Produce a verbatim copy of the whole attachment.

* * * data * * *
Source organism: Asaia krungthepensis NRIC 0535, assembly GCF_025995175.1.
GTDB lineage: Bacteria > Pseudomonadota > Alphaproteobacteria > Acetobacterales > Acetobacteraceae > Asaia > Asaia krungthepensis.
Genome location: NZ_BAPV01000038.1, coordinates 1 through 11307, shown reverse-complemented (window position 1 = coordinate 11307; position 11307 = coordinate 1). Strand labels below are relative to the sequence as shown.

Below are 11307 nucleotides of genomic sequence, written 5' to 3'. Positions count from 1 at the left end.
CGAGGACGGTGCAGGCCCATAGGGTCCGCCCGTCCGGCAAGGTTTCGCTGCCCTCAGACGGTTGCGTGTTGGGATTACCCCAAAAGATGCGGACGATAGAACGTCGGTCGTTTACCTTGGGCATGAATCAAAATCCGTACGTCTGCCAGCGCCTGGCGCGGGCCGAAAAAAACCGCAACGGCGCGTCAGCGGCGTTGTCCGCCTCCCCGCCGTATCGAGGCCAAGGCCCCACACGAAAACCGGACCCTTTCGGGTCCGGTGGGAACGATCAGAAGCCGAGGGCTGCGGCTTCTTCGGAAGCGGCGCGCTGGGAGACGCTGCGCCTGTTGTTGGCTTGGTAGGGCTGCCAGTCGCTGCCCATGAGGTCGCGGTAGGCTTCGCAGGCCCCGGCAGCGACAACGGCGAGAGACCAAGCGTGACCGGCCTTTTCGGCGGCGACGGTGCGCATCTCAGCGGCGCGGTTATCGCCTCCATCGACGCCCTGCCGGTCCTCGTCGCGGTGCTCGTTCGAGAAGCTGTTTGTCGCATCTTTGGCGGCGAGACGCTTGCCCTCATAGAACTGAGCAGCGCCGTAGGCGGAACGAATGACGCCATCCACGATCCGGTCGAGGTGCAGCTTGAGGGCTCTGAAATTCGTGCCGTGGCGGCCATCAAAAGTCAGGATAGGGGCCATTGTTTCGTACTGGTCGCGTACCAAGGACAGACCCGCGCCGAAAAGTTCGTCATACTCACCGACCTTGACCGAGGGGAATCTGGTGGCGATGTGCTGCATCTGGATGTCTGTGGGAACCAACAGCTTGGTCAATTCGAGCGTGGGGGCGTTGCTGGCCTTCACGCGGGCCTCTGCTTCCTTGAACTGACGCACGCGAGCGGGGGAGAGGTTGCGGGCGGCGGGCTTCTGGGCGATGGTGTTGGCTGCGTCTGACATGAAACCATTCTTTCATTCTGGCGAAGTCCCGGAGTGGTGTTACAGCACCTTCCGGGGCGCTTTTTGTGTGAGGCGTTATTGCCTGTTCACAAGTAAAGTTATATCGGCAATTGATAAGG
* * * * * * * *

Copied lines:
Source organism: Asaia krungthepensis NRIC 0535, assembly GCF_025995175.1.
GTDB lineage: Bacteria > Pseudomonadota > Alphaproteobacteria > Acetobacterales > Acetobacteraceae > Asaia > Asaia krungthepensis.
Genome location: NZ_BAPV01000038.1, coordinates 1 through 11307, shown reverse-complemented (window position 1 = coordinate 11307; position 11307 = coordinate 1). Strand labels below are relative to the sequence as shown.

Below are 11307 nucleotides of genomic sequence, written 5' to 3'. Positions count from 1 at the left end.
CGAGGACGGTGCAGGCCCATAGGGTCCGCCCGTCCGGCAAGGTTTCGCTGCCCTCAGACGGTTGCGTGTTGGGATTACCCCAAAAGATGCGGACGATAGAACGTCGGTCGTTTACCTTGGGCATGAATCAAAATCCGTACGTCTGCCAGCGCCTGGCGCGGGCCGAAAAAAACCGCAACGGCGCGTCAGCGGCGTTGTCCGCCTCCCCGCCGTATCGAGGCCAAGGCCCCACACGAAAACCGGACCCTTTCGGGTCCGGTGGGAACGATCAGAAGCCGAGGGCTGCGGCTTCTTCGGAAGCGGCGCGCTGGGAGACGCTGCGCCTGTTGTTGGCTTGGTAGGGCTGCCAGTCGCTGCCCATGAGGTCGCGGTAGGCTTCGCAGGCCCCGGCAGCGACAACGGCGAGAGACCAAGCGTGACCGGCCTTTTCGGCGGCGACGGTGCGCATCTCAGCGGCGCGGTTATCGCCTCCATCGACGCCCTGCCGGTCCTCGTCGCGGTGCTCGTTCGAGAAGCTGTTTGTCGCATCTTTGGCGGCGAGACGCTTGCCCTCATAGAACTGAGCAGCGCCGTAGGCGGAACGAATGACGCCATCCACGATCCGGTCGAGGTGCAGCTTGAGGGCTCTGAAATTCGTGCCGTGGCGGCCATCAAAAGTCAGGATAGGGGCCATTGTTTCGTACTGGTCGCGTACCAAGGACAGACCCGCGCCGAAAAGTTCGTCATACTCACCGACCTTGACCGAGGGGAATCTGGTGGCGATGTGCTGCATCTGGATGTCTGTGGGAACCAACAGCTTGGTCAATTCGAGCGTGGGGGCGTTGCTGGCCTTCACGCGGGCCTCTGCTTCCTTGAACTGACGCACGCGAGCGGGGGAGAGGTTGCGGGCGGCGGGCTTCTGGGCGATGGTGTTGGCTGCGTCTGACATGAAACCATTCTTTCATTCTGGCGAAGTCCCGGAGTGGTGTTACAGCACCTTCCGGGGCGCTTTTTGTGTGAGGCGTTATTGCCTGTTCACAAGTAAAGTTATATCGGCAATTGATAAGG